A cutaway of the Hyperloop, showing the passengers wearing seatbelts..
Elon Musk's plan for a pressurized "Hyperloop" transport system between San Francisco and Los Angeles contains a contingency in case there's a crash.
Musk doesn't use the word "crash" specifically, but there's a whole section devoted to safety, depressurization, and structural integrity.
And the diagrams note that the passengers are wearing seatbelts. There is only one reason to wear a seatbelt, of course — crashes.
Musk starts by saying that the system will likely be safer than other forms of transport:
The system is immune to wind, ice, fog, and rain. The propulsion system is integrated into the tube and can only accelerate the capsule to speeds that are safe in each section. With human control error and unpredictable weather removed from the system, very few safety concerns remain.
In many cases Hyperloop is intrinsically safer than airplanes, trains, or automobiles.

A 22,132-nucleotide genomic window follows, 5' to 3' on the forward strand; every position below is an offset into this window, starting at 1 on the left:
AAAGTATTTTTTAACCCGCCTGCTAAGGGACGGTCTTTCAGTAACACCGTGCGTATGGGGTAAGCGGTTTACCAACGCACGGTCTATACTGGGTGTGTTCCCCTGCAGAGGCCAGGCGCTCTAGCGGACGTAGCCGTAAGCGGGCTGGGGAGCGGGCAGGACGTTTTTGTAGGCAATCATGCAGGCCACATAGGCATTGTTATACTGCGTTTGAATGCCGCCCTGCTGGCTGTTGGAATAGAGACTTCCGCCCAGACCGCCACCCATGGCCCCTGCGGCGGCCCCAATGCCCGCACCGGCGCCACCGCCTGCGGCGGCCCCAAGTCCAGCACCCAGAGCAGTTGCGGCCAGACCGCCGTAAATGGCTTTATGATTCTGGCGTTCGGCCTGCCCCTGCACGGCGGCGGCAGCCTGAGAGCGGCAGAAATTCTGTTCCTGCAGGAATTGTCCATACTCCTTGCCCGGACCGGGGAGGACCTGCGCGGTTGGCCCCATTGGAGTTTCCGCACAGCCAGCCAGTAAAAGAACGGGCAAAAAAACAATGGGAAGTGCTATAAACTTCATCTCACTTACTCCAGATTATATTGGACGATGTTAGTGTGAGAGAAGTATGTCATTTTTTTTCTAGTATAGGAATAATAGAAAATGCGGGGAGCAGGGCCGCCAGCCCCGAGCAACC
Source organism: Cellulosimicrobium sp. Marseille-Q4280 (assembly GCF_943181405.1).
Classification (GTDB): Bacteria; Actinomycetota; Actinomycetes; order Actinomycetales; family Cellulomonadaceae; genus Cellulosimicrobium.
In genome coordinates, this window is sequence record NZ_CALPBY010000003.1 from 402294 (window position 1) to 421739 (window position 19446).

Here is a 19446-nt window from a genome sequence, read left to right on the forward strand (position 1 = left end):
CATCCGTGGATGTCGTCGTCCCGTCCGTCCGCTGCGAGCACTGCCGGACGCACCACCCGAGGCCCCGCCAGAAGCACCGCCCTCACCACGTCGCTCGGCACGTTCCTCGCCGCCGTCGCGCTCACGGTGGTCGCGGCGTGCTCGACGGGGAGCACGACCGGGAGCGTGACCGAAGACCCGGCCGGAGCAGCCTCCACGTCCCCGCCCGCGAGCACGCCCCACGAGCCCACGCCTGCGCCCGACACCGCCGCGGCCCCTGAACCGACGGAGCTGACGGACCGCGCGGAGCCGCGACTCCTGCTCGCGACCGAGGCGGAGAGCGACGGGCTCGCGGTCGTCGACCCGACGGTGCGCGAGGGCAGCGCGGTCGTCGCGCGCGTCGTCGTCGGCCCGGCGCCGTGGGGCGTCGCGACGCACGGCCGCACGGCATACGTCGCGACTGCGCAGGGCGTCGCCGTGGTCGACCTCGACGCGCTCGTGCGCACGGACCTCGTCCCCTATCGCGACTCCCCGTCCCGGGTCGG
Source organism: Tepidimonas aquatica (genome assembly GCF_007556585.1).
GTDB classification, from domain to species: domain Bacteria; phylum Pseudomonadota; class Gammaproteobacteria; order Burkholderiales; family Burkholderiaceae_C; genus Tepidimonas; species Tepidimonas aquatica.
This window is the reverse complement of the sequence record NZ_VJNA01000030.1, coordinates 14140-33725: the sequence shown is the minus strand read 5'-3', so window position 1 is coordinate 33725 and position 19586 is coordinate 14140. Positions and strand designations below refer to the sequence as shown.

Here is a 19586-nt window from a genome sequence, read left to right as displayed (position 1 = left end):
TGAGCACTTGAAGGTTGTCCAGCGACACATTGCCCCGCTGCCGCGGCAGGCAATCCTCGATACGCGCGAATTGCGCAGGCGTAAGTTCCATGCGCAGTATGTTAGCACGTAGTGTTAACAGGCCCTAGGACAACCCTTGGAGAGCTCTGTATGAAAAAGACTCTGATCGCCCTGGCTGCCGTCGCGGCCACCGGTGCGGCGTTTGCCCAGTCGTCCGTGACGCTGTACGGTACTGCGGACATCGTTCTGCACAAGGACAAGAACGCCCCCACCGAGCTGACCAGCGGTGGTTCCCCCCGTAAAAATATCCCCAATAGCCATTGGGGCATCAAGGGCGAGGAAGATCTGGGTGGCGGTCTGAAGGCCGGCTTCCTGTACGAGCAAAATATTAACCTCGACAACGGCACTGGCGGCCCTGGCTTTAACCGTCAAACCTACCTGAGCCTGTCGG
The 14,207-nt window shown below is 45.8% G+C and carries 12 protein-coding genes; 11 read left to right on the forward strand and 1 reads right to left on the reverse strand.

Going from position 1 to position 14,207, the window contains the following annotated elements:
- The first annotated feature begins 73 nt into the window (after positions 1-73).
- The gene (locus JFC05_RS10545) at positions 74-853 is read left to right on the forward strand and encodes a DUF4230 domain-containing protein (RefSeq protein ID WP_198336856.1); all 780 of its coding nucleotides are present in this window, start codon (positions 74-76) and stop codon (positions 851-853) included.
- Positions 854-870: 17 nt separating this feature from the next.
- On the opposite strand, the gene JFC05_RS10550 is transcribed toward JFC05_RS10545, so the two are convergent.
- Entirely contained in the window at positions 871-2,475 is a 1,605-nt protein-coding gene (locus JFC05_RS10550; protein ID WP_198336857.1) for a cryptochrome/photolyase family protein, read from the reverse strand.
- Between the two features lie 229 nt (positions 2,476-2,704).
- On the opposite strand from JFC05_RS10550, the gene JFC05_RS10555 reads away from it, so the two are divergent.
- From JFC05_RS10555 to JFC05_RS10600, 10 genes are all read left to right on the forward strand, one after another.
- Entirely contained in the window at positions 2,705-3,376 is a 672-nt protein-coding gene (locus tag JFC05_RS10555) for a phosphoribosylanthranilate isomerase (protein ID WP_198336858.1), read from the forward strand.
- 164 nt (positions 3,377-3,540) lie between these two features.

But in the event of a serious incident, passengers may lose oxygen — they're inside a sealed tube, after all. So Oxygen masks would be deployed:
In the case of a more significant depressurization, oxygen masks would be deployed as in airplanes. Once the capsule reached the destination safely it would be removed from service. Safety of the onboard air supply in Hyperloop would be very similar to aircraft, and can take advantage of decades of development in similar systems.
The passenger capsules — which coast through the tubes, pushed in front of a column of pressurized air — are coasting for much of their journey, so they have emergency brakes and engine-driven wheels in case they are stranded or need to avoid hitting a stranded Hyperloop car:
In the unlikely event of a large scale capsule depressurization, other capsules in the tube would automatically begin emergency braking whilst the Hyperloop tube would undergo rapid re-pressurization along its entire length.
Once all capsules behind the stranded capsule had been safely brought to rest, capsules would drive themselves to safety using small onboard electric motors to power deployed wheels. All capsules would be equipped with a reserve air supply great enough to ensure the safety of all passengers for a worst case scenario event.
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